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Dentists and dental teams need to be aware of a variety of emotions that children (and their parents) are experiencing after a pandemic as they make their way back into practices this school year.
In many parts of the country, school is either back in session or nearing its return. After a school year unlike any we have ever seen last year, students are going back to class in a routine that has different degrees of normalcy depending on where you live.
While students are getting back into the routine of returning to classes, they’re also likely getting back into the routine of scheduling their dental appointments around school time as well.
Last year, both school and dental routines were altered by COVID-19, and many students found themselves at home with their parents more than ever before. The change in routines last year has, according to the American Academy of Pediatrics, elevated anxiety, depression, grief, loss, and other highly charged emotions in children.
These are emotions that dentists and dental teams need to be aware of as children (and their parents) make their way back into practices this school year.
So how can dental practices prepare for pediatric appointments where the parent might be wanting to exude more oversight than ever before? Hema Patel, DDS, an executive coach with Fortune Management in California, offers the following advice.
“The ground rules need to be clear if the parent insists on accompanying the child to the treatment room,” Dr Patel says. “The parents need to understand that they should trust the dentist and should stay calm and avoid talking to the child. Their child is in a safe space, and that needs to be emphasized to the parents. If the parents constantly talk to the child, even if they think they are helping the child cooperate, it can send confusing message to him or her.”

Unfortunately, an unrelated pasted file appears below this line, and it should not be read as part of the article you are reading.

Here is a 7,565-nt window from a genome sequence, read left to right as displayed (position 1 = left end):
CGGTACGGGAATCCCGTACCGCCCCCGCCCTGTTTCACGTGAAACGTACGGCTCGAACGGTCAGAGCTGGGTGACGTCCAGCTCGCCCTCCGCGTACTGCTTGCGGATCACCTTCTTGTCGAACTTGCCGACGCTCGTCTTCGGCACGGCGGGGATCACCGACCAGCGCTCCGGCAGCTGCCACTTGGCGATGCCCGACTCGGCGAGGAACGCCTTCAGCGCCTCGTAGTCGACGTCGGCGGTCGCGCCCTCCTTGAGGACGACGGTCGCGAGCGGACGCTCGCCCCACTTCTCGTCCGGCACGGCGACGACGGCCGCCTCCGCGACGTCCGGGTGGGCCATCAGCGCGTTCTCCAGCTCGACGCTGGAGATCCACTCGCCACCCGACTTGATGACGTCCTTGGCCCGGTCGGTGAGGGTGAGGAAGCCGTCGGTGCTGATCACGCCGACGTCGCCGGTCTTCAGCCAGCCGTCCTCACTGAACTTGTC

Dr Patel believes that, with the impact of COVID-19, dental teams need to understand the temperament of their pediatric patients and their parents more than ever before. She advises dentists and team members to be prepared with their messaging and ensure the treatment room is a place of calm rather than chaos.
“Fearful parents should stay out of the treatment room,” Dr Patel says. “The dentist needs to be able to focus and give his or her full attention to the child. The only person the child needs to be listening to is the dentist.”
As your business heads into the heart of the school year, here are a few thoughts to keep in mind that can help even before your pediatric patient walks into the practice.
First, how are you preparing the parent and child for the visit? Perhaps an automated email or text message with a link to a section on your website that would help the parent understand expectations of what the visit will entail and how he or she can prepare his or her child for communicating with the dentist and team.
“I usually tell parents to talk about all the rules (parents may not be in the room with them, listening to the dentist, etc.) to the child before coming to the dental appointment,” Dr Patel says. “This way, the child is prepared and not shocked when we say a parent can’t be in the back with him or her.”
Also, in that email or text, you may also prepare the parent and child for any new faces if you’ve had hygienist or assistant turnover. Link to the page on your website highlighting team members, including your new additions.
Second, for younger patients, depending on your practice’s comfort level with items being touched, prepare the patient that the toy chest experience may be different than in visits past. There may be a different way of rewarding the patient for a visit well done than digging through a mound of toys as has been the case previously.
Third, work with your team to envision what “the perfect pediatric appointment” looks like.
Some of the questions that can form the “perfect” appointment may include the following: Are parents allowed in the back? What communication will you give to parents who may not agree with your protocols for their child’s visit and their presence in the operatory? Are certain team members better at working with children than others? Do you have patient education tools and talking points to help younger patients understand, for example, cavities and how they will be fixed?
As with anything else, making preparations ahead of time can greatly increase the chance for success. In a time when emotions can be running high and routines are anything but routine, planning ahead is perhaps more important now than ever.